Besides our love of comics, Dio and I shared an enthusiasm for other geek-culture genres including SF, fantasy, and art rock. Dio had a prog-rock radio show, called Willow Farm, on the campus radio station, KCSB, usually on the graveyard shift circa 2 to 6 a.m., and I sometimes went with him to the station and helped out, at one point even subbing for the show (I had gotten my FCC license, inspired by Dio).
Back when we first met, during our initial year of college at UCSB, Dio, for all his nerdy interests, had a better gift for sociability than I did, and I benefited from his friendliness. I recall fondly how a small klatsch of students, including Dio and me, used to gather round a rock outside one of the UCSB lecture halls and wait for our Science Fiction professor, the late and much-missed Frank McConnell, to get to class. I doubt that would have happened without Dio being there; he was constantly making new friends and introducing me to people.
I was blessed to be able to visit Dio and his family back in June, when they held a Wopila (a ceremony of thanksgiving and gift-giving) in their backyard. Dio, I know, was much depleted by his cancer and the treatments, but, honestly, it would have been hard to tell: other than his thinness, and a few spells of tiredness, he didn't seem like someone fighting for his life. But he was, with unquenchable fire and optimism and love of living. He gave me his worn copy of a Doc Savage novel at the Wopila, one of the very first novels he ever bought for himself, and I took it home and read it promptly:
We both knew that it wasn't a great book (I remember Dio's cautious comments about the book's datedness and racism), but I'll be damned if reading it didn't mean a lot to me. Doc Savage has meant something to me since I was a little kid. And over this past weekend I came to know, much more clearly than ever before, that reading heroic fantasies like these had a huge and lasting impact on Dio, fortifying his ideals and sense of ethics and encouraging in him that love of the untrammeled imagination that guided him in life. It was no accident that a big Spider-Man stand-up was placed outside the entrance to the memorial chapel. It was no accident that, inside, Jeanette placed comics, SF books, and volumes on spirituality, religion, and esoteric philosophy alongside Dio's own stories, scripts, and notes. Dio took the best ingredients of SF and fantasy as genres--both the visionary,forward-looking elements and touchingly old-fashioned ideas of heroism and honor--and shaped his life with them. Even his musical tastes, I now see, were extensions of those genres, bringing the iconography of fantasy and SF and Romanticism and paganism into sound.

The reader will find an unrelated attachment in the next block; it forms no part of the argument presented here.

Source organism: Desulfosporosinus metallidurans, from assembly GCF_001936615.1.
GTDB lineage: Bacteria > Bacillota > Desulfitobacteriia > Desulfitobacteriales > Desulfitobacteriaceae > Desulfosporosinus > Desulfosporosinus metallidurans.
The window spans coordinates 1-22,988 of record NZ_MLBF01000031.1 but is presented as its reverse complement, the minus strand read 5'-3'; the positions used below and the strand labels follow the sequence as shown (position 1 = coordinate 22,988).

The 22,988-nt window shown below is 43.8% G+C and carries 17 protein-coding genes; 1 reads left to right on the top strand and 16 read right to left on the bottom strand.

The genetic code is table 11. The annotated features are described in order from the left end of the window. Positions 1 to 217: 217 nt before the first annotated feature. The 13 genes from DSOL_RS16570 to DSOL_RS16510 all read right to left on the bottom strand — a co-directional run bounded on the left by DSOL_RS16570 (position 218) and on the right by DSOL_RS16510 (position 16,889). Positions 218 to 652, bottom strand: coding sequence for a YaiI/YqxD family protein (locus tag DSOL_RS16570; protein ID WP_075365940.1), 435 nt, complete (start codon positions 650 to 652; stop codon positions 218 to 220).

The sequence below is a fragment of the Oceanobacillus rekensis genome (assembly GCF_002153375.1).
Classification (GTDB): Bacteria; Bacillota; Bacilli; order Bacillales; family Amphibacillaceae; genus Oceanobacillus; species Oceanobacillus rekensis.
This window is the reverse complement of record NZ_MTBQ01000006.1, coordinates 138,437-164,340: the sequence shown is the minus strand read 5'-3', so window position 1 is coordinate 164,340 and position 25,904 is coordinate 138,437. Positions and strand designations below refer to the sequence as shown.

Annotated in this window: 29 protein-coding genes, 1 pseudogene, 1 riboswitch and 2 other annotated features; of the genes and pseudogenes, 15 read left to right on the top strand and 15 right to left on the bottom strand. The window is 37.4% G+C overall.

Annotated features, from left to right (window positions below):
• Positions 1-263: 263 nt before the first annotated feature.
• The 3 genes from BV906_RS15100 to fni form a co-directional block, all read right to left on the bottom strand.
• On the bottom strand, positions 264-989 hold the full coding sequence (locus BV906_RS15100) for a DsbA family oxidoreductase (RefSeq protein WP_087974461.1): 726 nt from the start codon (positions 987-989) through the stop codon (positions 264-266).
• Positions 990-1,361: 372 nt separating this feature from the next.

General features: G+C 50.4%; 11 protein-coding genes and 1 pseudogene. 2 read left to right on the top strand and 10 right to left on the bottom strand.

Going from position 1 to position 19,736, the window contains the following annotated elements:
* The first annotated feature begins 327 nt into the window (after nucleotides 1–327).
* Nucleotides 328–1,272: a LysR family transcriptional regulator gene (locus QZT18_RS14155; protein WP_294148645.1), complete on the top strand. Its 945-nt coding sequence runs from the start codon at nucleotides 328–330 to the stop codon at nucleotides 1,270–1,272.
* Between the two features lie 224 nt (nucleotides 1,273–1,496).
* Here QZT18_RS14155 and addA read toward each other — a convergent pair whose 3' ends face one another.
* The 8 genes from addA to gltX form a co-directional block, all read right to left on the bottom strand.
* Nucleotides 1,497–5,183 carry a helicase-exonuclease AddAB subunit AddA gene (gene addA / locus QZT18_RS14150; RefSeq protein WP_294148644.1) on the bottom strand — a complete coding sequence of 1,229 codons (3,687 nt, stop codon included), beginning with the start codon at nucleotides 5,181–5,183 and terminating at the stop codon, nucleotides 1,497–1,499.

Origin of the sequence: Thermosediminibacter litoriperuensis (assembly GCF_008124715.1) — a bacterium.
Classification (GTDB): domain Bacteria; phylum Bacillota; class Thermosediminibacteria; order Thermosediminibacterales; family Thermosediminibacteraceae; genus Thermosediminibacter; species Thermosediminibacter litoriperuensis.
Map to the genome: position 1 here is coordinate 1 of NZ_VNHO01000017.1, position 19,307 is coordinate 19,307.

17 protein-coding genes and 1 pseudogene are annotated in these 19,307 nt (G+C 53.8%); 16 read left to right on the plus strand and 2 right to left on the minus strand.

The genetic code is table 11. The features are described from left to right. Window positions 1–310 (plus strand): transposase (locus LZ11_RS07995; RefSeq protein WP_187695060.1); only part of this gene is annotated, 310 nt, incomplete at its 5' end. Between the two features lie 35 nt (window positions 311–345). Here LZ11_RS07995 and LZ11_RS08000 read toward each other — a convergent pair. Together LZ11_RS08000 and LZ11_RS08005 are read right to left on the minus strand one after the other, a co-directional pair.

One of the sad limitations of the academic study of Literature is that, at least until very recently, it has had so little to say about the kind of reading life that Dio led. The powerful exclusionary frame that has made "Literature" what it is, academically, has cut off a great many of the most passionate and committed readers, and is poorer as a result. To hell with the frame.
Burroughs, Howard, Heinlein: in these oft-criticized yet still academically under-studied writers, Dio found the rudiments of a heroic ideal that enabled him to shape the life lessons he had learned close to home, from his loving family, into a consciously articulated philosophy of life. To a very great extent, his life was a project of self-creation, one that used elements from bygone popular culture as well as elements culled from scripture, imaginative literature, and daily living. In my view, he dignified everything he liked, finding even in shopworn pulp the inspirations for a generous, passionate way of life. Remarkably, he was able to do all this, and to pursue a different path from that of his birth family, without alienating or losing close touch with any of them. He followed his own way, but honored his parents and siblings and their families. Their closeness was much in evidence this past weekend, and I was honored to stand among them.
I spoke to Dio by phone a few times these last few weeks, though the last two times he wasn't able to reply (it was just me gabbing into a speakerphone, to tell him he was in my thoughts). To think that such a spirit could be stilled at such an age is still a shock to me, even though I knew, intellectually, that his death was coming. We are never ready for the irrevocable change.
Dio has gone on, with great courage, to what he called the Great Mystery, leaving me behind, wondering.